In general “if it ain’t broke don’t fix it” however…read on…
Your Best Management for Asymptomatic Nonobstructing Kidney Stones
Urology – August 30, 2015 – Vol. 33 – No. 2
Lower-pole kidney stones are less likely to become symptomatic during observation.
Article Reviewed: The Natural History of Nonobstructing Asymptomatic Renal Stones Managed With Active Surveillance. Dropkin BM, Moses RA, et al: J Urol; 2015;193 (April): 1265-1269.
Objective: To determine the natural history of observed nonobstructing asymptomatic kidney stones and factors associated with eventual stone-related events.
Design: Retrospective chart review of the records of 160 kidney stones in 110 patients on active surveillance.
Methods: Stone characteristics, patient characteristics, and stone-related parameters were evaluated to determine factors for stone-related symptoms, spontaneous passage, requirement for surgical intervention, and stone growth.
Results: 160 stones with an average size of 7.0 mm ± 4.2 mm in 110 patients were followed up 41 ± 19 months. A total of 28% (45 of 160) of stones caused symptoms and 2% (3 of 160) caused silent obstruction on average of 37 ± 17 months. Upper-pole/mid-pole stones were more likely than lower-pole stones to become symptomatic (40%) or pass spontaneously (15%). No other factors demonstrated statistical significance in predicting symptoms.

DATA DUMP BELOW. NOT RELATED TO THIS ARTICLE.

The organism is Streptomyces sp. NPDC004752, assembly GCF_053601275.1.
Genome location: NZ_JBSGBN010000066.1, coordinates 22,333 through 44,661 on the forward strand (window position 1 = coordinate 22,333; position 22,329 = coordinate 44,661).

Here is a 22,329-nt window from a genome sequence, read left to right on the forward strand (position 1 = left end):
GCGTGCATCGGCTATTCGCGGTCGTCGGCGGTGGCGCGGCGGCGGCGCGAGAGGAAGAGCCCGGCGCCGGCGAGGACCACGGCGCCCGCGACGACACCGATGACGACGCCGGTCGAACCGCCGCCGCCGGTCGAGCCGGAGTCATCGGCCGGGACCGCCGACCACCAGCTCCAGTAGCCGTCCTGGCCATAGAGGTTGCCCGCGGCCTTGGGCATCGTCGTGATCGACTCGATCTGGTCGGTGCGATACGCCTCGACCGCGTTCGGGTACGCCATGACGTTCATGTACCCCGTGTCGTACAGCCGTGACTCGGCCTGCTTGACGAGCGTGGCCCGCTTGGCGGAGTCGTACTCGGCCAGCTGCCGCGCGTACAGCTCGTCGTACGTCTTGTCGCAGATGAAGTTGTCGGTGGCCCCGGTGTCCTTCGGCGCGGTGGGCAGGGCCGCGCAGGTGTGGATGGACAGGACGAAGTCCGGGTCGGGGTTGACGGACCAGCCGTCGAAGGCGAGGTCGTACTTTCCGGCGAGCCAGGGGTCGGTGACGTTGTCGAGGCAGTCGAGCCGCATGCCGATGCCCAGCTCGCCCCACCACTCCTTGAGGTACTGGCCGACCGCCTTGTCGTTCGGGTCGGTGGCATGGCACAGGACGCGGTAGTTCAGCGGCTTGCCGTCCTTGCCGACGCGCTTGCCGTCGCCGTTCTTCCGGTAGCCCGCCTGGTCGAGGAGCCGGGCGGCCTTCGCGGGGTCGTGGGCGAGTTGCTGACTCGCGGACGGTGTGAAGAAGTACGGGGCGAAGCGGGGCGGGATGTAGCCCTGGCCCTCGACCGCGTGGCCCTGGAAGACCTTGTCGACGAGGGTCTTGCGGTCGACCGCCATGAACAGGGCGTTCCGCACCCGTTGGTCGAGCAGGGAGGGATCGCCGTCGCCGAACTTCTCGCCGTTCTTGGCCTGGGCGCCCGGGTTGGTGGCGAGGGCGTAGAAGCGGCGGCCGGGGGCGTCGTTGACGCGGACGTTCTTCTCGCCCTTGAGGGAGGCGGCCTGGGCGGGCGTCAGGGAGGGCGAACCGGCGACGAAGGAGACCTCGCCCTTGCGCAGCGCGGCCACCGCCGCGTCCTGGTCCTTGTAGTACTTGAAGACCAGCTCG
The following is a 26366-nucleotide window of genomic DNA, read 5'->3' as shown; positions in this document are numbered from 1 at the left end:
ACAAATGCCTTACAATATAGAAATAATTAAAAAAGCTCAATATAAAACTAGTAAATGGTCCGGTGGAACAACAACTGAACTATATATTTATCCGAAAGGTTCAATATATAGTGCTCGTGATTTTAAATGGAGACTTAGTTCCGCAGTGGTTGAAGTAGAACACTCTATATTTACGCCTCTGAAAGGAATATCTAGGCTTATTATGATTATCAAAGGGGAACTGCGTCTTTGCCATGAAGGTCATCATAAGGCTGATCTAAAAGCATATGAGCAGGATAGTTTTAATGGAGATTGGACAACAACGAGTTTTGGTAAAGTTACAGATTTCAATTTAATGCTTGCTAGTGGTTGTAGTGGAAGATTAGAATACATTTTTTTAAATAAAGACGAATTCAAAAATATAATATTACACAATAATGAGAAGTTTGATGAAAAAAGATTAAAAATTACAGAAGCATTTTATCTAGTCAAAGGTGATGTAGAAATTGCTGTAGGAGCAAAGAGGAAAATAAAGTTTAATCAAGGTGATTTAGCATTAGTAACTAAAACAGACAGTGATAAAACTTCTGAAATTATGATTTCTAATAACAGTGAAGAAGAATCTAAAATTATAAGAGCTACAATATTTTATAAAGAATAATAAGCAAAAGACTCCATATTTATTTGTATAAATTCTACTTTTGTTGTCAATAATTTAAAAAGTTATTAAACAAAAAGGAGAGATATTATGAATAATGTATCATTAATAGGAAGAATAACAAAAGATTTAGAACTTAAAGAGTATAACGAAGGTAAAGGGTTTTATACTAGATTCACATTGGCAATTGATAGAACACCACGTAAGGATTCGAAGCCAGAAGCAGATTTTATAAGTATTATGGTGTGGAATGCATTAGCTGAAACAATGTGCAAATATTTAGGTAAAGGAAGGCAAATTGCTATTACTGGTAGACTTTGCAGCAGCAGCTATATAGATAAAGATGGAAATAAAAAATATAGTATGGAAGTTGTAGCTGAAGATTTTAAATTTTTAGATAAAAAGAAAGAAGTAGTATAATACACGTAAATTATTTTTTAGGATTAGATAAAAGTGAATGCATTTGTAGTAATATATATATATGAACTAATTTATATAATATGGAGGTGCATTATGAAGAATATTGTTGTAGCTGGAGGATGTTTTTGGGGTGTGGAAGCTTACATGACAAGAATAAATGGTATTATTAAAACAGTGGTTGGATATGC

Conclusions: Over a 3-year period, most asymptomatic nonobstructing renal calculi remained asymptomatic. Approximately 30% caused symptoms, 20% required surgical intervention, 20% grew >50% initial size, and 7% passed spontaneously. Lower-pole stones caused fewer issues than upper- or mid-pole stones. Silent obstruction may occur and necessitates regular imaging and follow-up of even asymptomatic stones.
Reviewer’s Comments: This is a very nice article following the natural history of asymptomatic nonobstructing kidney stones, which are often picked up on imaging for other indications. It shows almost identical results to previous studies, which is that over a specified period (average of 3 years in this study), approximately 30% of stones will become symptomatic or need intervention. In this study, however, if you account for patients (instead of stones), nearly 40% became symptomatic over the study period. One must also consider that 20% of stones in this study grew >50% their original size. A small percentage developed silent obstruction, which is the most concerning aspect in regard to possible renal function loss. The authors conclude that most stones remain asymptomatic over time and hint that active surveillance may be the best option. The authors make a very valid point. However, the debate becomes whether you and your patient consider 30% to 40% as an acceptable number. Are we really saving 70% of individuals from needed intervention or having symptoms, or are we just delaying the inevitable? With the exception of uric acid stones, which may dissolve, stones do not disappear. I think with longer follow-up, more will eventually become symptomatic. Whether you treat prophylactically or only treat history of kidney stones, and lifestyle. Overall, this is a nice article to provide numbers to patients in regard to nonobstructing asymptomatic kidney stones.(Reviewer–David A. Duchene, MD).